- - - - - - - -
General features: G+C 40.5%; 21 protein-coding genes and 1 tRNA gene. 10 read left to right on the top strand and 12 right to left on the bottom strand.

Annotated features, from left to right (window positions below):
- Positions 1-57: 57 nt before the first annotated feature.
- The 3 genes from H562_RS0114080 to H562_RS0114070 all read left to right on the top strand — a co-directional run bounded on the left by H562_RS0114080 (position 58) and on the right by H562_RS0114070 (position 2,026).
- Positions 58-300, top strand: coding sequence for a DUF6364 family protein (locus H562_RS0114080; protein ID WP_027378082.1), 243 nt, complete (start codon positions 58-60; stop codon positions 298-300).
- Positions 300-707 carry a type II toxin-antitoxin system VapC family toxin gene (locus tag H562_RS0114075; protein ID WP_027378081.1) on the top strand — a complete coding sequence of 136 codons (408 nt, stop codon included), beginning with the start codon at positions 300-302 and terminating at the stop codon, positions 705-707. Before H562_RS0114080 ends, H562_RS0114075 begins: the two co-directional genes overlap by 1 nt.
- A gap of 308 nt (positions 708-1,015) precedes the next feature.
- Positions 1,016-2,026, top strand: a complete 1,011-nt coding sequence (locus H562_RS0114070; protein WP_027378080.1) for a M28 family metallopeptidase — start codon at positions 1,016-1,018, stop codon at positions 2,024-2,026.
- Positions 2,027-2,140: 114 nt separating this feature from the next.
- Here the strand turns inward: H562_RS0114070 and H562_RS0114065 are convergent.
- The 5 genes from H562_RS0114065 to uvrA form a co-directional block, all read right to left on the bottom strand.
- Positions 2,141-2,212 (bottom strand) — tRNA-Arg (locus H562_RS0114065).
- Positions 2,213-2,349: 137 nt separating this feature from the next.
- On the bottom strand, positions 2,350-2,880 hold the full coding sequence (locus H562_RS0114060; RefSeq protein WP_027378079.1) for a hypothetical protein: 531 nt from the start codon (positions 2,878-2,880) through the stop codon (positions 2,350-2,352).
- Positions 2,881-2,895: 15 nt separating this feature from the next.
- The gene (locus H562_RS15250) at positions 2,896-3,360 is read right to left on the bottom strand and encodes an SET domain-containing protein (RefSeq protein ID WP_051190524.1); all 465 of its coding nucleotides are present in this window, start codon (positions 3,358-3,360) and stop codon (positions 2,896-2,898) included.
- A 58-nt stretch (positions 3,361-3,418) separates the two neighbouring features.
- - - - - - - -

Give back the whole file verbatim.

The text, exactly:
General features: G+C 40.5%; 21 protein-coding genes and 1 tRNA gene. 10 read left to right on the top strand and 12 right to left on the bottom strand.

Annotated features, from left to right (window positions below):
- Positions 1-57: 57 nt before the first annotated feature.
- The 3 genes from H562_RS0114080 to H562_RS0114070 all read left to right on the top strand — a co-directional run bounded on the left by H562_RS0114080 (position 58) and on the right by H562_RS0114070 (position 2,026).
- Positions 58-300, top strand: coding sequence for a DUF6364 family protein (locus H562_RS0114080; protein ID WP_027378082.1), 243 nt, complete (start codon positions 58-60; stop codon positions 298-300).
- Positions 300-707 carry a type II toxin-antitoxin system VapC family toxin gene (locus tag H562_RS0114075; protein ID WP_027378081.1) on the top strand — a complete coding sequence of 136 codons (408 nt, stop codon included), beginning with the start codon at positions 300-302 and terminating at the stop codon, positions 705-707. Before H562_RS0114080 ends, H562_RS0114075 begins: the two co-directional genes overlap by 1 nt.
- A gap of 308 nt (positions 708-1,015) precedes the next feature.
- Positions 1,016-2,026, top strand: a complete 1,011-nt coding sequence (locus H562_RS0114070; protein WP_027378080.1) for a M28 family metallopeptidase — start codon at positions 1,016-1,018, stop codon at positions 2,024-2,026.
- Positions 2,027-2,140: 114 nt separating this feature from the next.
- Here the strand turns inward: H562_RS0114070 and H562_RS0114065 are convergent.
- The 5 genes from H562_RS0114065 to uvrA form a co-directional block, all read right to left on the bottom strand.
- Positions 2,141-2,212 (bottom strand) — tRNA-Arg (locus H562_RS0114065).
- Positions 2,213-2,349: 137 nt separating this feature from the next.
- On the bottom strand, positions 2,350-2,880 hold the full coding sequence (locus H562_RS0114060; RefSeq protein WP_027378079.1) for a hypothetical protein: 531 nt from the start codon (positions 2,878-2,880) through the stop codon (positions 2,350-2,352).
- Positions 2,881-2,895: 15 nt separating this feature from the next.
- The gene (locus H562_RS15250) at positions 2,896-3,360 is read right to left on the bottom strand and encodes an SET domain-containing protein (RefSeq protein ID WP_051190524.1); all 465 of its coding nucleotides are present in this window, start codon (positions 3,358-3,360) and stop codon (positions 2,896-2,898) included.
- A 58-nt stretch (positions 3,361-3,418) separates the two neighbouring features.